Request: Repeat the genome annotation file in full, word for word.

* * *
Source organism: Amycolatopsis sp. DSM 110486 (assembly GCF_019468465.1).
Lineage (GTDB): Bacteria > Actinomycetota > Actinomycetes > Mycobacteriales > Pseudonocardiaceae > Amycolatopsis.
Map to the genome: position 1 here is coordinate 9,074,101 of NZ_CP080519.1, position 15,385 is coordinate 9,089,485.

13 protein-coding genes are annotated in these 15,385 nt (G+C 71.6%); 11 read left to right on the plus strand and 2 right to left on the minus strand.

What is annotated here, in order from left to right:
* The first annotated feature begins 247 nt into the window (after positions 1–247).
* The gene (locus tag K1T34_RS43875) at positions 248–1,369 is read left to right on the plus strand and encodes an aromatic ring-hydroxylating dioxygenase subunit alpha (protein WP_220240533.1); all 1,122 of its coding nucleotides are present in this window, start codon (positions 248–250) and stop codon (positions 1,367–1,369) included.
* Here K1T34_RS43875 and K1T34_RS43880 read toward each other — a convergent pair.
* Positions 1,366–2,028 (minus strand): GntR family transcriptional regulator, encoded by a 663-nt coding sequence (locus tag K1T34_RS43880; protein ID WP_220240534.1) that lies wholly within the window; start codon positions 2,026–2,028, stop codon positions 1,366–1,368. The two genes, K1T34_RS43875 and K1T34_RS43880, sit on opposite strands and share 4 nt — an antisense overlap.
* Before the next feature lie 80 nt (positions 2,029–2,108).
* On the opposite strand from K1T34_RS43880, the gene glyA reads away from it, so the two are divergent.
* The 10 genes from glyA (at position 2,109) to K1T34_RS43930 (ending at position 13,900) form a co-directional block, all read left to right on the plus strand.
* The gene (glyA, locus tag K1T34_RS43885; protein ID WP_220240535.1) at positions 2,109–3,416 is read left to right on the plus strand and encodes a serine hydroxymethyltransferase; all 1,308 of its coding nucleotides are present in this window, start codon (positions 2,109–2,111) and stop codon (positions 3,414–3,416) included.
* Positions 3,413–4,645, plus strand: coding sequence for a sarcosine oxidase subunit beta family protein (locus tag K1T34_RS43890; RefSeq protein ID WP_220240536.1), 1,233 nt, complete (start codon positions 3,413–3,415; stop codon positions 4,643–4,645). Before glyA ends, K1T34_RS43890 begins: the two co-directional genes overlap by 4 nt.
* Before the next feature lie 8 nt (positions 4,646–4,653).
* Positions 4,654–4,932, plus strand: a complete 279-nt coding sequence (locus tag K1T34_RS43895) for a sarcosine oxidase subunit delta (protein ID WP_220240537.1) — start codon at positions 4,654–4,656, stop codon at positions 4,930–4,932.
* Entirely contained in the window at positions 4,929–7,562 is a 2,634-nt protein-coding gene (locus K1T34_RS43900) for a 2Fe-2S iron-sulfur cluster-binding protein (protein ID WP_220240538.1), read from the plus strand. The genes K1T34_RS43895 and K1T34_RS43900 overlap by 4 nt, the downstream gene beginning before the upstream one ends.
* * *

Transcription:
Source organism: Amycolatopsis sp. DSM 110486 (assembly GCF_019468465.1).
Lineage (GTDB): Bacteria > Actinomycetota > Actinomycetes > Mycobacteriales > Pseudonocardiaceae > Amycolatopsis.
Map to the genome: position 1 here is coordinate 9,074,101 of NZ_CP080519.1, position 15,385 is coordinate 9,089,485.

13 protein-coding genes are annotated in these 15,385 nt (G+C 71.6%); 11 read left to right on the plus strand and 2 right to left on the minus strand.

What is annotated here, in order from left to right:
* The first annotated feature begins 247 nt into the window (after positions 1–247).
* The gene (locus tag K1T34_RS43875) at positions 248–1,369 is read left to right on the plus strand and encodes an aromatic ring-hydroxylating dioxygenase subunit alpha (protein WP_220240533.1); all 1,122 of its coding nucleotides are present in this window, start codon (positions 248–250) and stop codon (positions 1,367–1,369) included.
* Here K1T34_RS43875 and K1T34_RS43880 read toward each other — a convergent pair.
* Positions 1,366–2,028 (minus strand): GntR family transcriptional regulator, encoded by a 663-nt coding sequence (locus tag K1T34_RS43880; protein ID WP_220240534.1) that lies wholly within the window; start codon positions 2,026–2,028, stop codon positions 1,366–1,368. The two genes, K1T34_RS43875 and K1T34_RS43880, sit on opposite strands and share 4 nt — an antisense overlap.
* Before the next feature lie 80 nt (positions 2,029–2,108).
* On the opposite strand from K1T34_RS43880, the gene glyA reads away from it, so the two are divergent.
* The 10 genes from glyA (at position 2,109) to K1T34_RS43930 (ending at position 13,900) form a co-directional block, all read left to right on the plus strand.
* The gene (glyA, locus tag K1T34_RS43885; protein ID WP_220240535.1) at positions 2,109–3,416 is read left to right on the plus strand and encodes a serine hydroxymethyltransferase; all 1,308 of its coding nucleotides are present in this window, start codon (positions 2,109–2,111) and stop codon (positions 3,414–3,416) included.
* Positions 3,413–4,645, plus strand: coding sequence for a sarcosine oxidase subunit beta family protein (locus tag K1T34_RS43890; RefSeq protein ID WP_220240536.1), 1,233 nt, complete (start codon positions 3,413–3,415; stop codon positions 4,643–4,645). Before glyA ends, K1T34_RS43890 begins: the two co-directional genes overlap by 4 nt.
* Before the next feature lie 8 nt (positions 4,646–4,653).
* Positions 4,654–4,932, plus strand: a complete 279-nt coding sequence (locus tag K1T34_RS43895) for a sarcosine oxidase subunit delta (protein ID WP_220240537.1) — start codon at positions 4,654–4,656, stop codon at positions 4,930–4,932.
* Entirely contained in the window at positions 4,929–7,562 is a 2,634-nt protein-coding gene (locus K1T34_RS43900) for a 2Fe-2S iron-sulfur cluster-binding protein (protein ID WP_220240538.1), read from the plus strand. The genes K1T34_RS43895 and K1T34_RS43900 overlap by 4 nt, the downstream gene beginning before the upstream one ends.